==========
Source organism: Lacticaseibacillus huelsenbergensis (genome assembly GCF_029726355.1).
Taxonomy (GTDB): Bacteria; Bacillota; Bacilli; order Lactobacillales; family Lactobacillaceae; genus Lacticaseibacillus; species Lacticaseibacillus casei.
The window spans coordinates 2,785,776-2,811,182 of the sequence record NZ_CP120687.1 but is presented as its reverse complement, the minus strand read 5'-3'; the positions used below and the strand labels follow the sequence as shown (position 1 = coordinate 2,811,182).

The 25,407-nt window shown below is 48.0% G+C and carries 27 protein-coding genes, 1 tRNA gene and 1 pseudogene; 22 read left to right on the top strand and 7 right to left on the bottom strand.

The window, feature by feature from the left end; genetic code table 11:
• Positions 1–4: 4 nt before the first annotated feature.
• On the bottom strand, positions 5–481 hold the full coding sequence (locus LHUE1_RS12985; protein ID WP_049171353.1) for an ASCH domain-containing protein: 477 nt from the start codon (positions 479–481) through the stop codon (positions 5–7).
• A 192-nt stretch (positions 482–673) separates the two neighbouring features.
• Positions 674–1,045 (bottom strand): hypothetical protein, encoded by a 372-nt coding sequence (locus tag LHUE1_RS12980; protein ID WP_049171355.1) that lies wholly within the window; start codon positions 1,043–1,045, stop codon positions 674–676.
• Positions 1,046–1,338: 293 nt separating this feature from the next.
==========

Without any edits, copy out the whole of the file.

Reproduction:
Source organism: Lacticaseibacillus huelsenbergensis (genome assembly GCF_029726355.1).
Taxonomy (GTDB): Bacteria; Bacillota; Bacilli; order Lactobacillales; family Lactobacillaceae; genus Lacticaseibacillus; species Lacticaseibacillus casei.
The window spans coordinates 2,785,776-2,811,182 of the sequence record NZ_CP120687.1 but is presented as its reverse complement, the minus strand read 5'-3'; the positions used below and the strand labels follow the sequence as shown (position 1 = coordinate 2,811,182).

The 25,407-nt window shown below is 48.0% G+C and carries 27 protein-coding genes, 1 tRNA gene and 1 pseudogene; 22 read left to right on the top strand and 7 right to left on the bottom strand.

The window, feature by feature from the left end; genetic code table 11:
• Positions 1–4: 4 nt before the first annotated feature.
• On the bottom strand, positions 5–481 hold the full coding sequence (locus LHUE1_RS12985; protein ID WP_049171353.1) for an ASCH domain-containing protein: 477 nt from the start codon (positions 479–481) through the stop codon (positions 5–7).
• A 192-nt stretch (positions 482–673) separates the two neighbouring features.
• Positions 674–1,045 (bottom strand): hypothetical protein, encoded by a 372-nt coding sequence (locus tag LHUE1_RS12980; protein ID WP_049171355.1) that lies wholly within the window; start codon positions 1,043–1,045, stop codon positions 674–676.
• Positions 1,046–1,338: 293 nt separating this feature from the next.